Above: Sen. John Kuehn teaches several courses at Hastings College, including immunology, biomechanics and kinesiology.
Becoming a lawmaker has yielded an unexpected benefit during flights for Sen. John Kuehn, a veterinarian from Heartwell.
If he wants to start a conversation with those seated next to him, “I tell them I’m a veterinarian,” he said.
If he doesn’t feel like talking, he said, “I tell them I’m a senator.”
The advantages of being identified by his vocation have followed Kuehn to the legislative chamber, where his colleagues already have called upon the new senator for his medical expertise. It seems Kuehn has finally found seatmates who like to talk to both veterinarians and politicians.
“It’s humbling to have been included and asked for my opinion,” he said.
Kuehn said he learned as a boy, while trying to guide machinery through meticulously planted rows of corn, that he did not have the patience for the agronomy side his family’s farm.
“I was all over the fields,” he recalled with a laugh.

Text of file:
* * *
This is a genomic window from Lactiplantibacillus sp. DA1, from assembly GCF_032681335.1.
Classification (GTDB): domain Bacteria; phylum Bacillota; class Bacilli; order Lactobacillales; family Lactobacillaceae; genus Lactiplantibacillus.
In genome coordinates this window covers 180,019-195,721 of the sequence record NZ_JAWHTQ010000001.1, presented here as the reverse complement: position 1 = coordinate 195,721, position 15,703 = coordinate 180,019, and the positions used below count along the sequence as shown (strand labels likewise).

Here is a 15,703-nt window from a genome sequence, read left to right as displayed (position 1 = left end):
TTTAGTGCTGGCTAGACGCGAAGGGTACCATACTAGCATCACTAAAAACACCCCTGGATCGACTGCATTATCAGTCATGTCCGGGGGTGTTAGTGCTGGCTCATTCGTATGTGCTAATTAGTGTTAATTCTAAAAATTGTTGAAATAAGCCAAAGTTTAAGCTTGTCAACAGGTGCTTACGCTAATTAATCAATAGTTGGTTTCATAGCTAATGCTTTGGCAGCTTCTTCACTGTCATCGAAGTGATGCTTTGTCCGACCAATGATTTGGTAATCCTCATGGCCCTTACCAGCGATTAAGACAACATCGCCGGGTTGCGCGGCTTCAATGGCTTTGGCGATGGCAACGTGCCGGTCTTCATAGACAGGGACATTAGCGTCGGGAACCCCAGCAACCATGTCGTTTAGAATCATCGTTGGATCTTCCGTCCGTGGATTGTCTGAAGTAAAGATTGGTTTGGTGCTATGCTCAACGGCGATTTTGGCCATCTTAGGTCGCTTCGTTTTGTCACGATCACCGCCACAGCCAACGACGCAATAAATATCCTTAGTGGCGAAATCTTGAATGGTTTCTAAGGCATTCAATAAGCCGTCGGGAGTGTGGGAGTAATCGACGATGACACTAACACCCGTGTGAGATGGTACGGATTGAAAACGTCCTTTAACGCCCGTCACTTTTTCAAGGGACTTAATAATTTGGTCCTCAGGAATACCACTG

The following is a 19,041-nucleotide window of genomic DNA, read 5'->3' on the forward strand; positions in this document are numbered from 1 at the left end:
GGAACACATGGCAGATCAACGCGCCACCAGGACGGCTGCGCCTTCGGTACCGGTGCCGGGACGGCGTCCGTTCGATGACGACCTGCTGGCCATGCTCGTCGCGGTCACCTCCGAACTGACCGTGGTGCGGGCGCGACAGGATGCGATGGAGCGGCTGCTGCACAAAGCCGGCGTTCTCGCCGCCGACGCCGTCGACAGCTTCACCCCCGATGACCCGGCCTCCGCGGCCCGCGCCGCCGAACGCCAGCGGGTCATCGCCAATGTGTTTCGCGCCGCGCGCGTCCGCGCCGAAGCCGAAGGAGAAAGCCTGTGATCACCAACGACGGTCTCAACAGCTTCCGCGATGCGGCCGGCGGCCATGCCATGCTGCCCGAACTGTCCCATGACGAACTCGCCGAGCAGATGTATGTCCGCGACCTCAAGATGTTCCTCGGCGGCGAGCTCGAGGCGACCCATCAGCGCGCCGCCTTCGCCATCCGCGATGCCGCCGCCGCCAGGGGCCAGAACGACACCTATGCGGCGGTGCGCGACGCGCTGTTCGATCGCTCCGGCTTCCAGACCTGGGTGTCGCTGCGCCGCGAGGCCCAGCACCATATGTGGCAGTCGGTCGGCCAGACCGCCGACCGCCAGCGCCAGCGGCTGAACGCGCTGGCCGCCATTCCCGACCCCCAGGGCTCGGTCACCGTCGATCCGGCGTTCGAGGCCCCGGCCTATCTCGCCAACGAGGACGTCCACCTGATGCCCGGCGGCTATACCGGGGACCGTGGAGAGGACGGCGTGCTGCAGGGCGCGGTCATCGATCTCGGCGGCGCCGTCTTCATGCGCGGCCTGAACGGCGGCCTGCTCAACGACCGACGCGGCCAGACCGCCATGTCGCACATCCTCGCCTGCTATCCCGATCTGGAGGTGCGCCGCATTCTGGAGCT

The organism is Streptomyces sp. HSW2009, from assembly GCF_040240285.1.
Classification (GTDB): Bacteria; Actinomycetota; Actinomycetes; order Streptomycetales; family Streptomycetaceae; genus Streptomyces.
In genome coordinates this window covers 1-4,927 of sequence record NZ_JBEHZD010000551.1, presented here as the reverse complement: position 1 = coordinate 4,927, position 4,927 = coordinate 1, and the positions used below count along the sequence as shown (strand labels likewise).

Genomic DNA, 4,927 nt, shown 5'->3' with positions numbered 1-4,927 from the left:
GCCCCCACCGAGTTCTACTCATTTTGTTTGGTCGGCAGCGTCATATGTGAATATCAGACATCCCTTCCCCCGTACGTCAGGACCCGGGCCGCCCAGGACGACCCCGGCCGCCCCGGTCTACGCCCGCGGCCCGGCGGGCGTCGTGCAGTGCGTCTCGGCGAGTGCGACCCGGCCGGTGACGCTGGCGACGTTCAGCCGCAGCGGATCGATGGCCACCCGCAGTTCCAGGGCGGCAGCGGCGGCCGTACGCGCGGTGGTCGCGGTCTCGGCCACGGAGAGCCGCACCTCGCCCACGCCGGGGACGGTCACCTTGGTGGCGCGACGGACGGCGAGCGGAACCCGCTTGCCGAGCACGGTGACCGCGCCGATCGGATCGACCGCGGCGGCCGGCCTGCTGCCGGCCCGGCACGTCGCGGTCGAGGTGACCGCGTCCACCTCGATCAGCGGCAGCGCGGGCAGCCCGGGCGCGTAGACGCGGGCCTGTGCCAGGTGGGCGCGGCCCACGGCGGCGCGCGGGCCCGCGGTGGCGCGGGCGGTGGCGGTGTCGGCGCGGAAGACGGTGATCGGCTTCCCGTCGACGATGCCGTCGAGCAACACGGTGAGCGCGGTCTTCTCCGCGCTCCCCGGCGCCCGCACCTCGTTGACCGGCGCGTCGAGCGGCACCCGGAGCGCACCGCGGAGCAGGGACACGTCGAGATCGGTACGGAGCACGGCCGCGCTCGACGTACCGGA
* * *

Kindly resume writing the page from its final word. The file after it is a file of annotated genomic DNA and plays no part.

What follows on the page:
Instead, he said, he was drawn to livestock production, leading him to study biology at Hastings College and join a group veterinary practice in Hastings. He became a professor of biology at Hastings College in 2004 and later moved his practice to his Heartwell farm, where he also raises Red Angus cattle and quarter horses.
His introduction to public service began with service on his local public power board, where spending time with accomplished businessmen and farmers taught him the significance and consequences of making policy.
“They were very supportive in mentoring me,” he said.
As Kuehn began to pay more attention to public policy at the state level, he saw a role he could play there. Not only did he see disparities between rural and urban representation, but, he said, he also saw an underrepresentation of smaller communities such as his.
Small-town Nebraska is a lifestyle he wants to help preserve, he said.
“Rural Nebraska needs a professional voice to speak for it,” Kuehn said, “especially my generation, who decided to stay or come back [to rural areas].”
Kuehn said he is impressed with how a body with a wide range of opinions on issues comes together for the good of the state. Despite his initial nervousness speaking in the chamber, Kuehn said he is getting used to his role on the floor as the “science guy.”
“I’m surprised at how quickly the senior members of the body not only welcomed the new class, but embraced us and sought our input,” he said.